A waiter at a Chinese restaurant placed a teapot filled with hot water on a table in front of two-year-old Brian L. who, seconds later, sucked scalding water from the spout of the teapot which was left facing him, causing him to suffer burns to his esophagus. Brian was taken to the hospital where he was placed in a medically induced coma and intubated in order to allow his burns to heal.
Suit was brought against the restaurant for negligence in leaving the teapot in a dangerously close proximity to the child. Brian’s parents, who had witnessed him suffer the burns, sued for “bystander” emotional distress under the seminal California Supreme Court case of Dillon v. Legg.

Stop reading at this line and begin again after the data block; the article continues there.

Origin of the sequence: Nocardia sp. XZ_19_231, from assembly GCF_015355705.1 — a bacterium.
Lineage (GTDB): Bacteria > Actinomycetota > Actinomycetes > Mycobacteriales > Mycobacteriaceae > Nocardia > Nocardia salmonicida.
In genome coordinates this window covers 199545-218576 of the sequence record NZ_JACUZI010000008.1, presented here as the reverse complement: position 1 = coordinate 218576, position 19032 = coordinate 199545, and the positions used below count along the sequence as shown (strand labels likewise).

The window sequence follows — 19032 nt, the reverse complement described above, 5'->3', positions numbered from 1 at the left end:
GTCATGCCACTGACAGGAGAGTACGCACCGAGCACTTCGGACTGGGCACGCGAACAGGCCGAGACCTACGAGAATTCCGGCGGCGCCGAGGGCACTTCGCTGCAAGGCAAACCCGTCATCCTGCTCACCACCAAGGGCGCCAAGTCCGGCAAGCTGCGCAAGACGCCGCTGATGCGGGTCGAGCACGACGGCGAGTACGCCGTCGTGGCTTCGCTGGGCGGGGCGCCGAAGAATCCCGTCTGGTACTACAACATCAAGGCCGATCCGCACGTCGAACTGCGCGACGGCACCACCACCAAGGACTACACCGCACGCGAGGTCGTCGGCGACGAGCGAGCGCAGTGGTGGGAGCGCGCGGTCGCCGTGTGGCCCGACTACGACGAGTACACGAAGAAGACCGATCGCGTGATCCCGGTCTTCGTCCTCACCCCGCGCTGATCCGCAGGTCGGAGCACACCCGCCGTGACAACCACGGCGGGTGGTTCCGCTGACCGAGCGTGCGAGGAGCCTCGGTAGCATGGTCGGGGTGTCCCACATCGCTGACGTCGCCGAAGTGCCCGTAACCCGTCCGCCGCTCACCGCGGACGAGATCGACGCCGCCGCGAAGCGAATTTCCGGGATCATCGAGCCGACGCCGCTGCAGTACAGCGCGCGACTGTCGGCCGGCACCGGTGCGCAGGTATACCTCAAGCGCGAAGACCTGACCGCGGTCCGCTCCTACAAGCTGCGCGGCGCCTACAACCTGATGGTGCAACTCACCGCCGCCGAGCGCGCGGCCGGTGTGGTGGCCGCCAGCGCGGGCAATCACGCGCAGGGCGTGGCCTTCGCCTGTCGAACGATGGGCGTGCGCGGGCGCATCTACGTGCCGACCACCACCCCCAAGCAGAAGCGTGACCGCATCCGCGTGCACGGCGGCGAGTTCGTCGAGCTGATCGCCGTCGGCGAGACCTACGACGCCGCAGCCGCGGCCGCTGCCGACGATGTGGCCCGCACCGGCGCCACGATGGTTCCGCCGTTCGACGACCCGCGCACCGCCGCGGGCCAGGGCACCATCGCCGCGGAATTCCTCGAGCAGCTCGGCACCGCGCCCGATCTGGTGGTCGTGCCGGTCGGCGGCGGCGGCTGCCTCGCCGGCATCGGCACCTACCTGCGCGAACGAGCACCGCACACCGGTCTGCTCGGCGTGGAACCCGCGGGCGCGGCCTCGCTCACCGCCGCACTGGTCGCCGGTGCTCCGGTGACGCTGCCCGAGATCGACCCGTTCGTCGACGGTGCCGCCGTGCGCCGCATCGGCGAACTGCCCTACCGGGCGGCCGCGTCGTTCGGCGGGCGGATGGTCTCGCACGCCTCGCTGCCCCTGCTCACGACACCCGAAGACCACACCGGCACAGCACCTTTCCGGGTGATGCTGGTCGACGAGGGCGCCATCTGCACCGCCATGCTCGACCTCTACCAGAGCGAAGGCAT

The restaurant denied any negligence, and specifically denied that any of their employees would have left the teapot in front of the boy, which they admitted was contrary to their custom and practice because of the obvious danger this posed. Brian’s grandmother, however, testified at deposition that this was exactly what they did.
Brian went on to make a full recovery from his burn injury, and is a happy and well-adjusted boy today. Partner B. Mark Fong settled Brian’s case for personal injuries for $250,000 and his parents’ emotional distress claims for $35,000.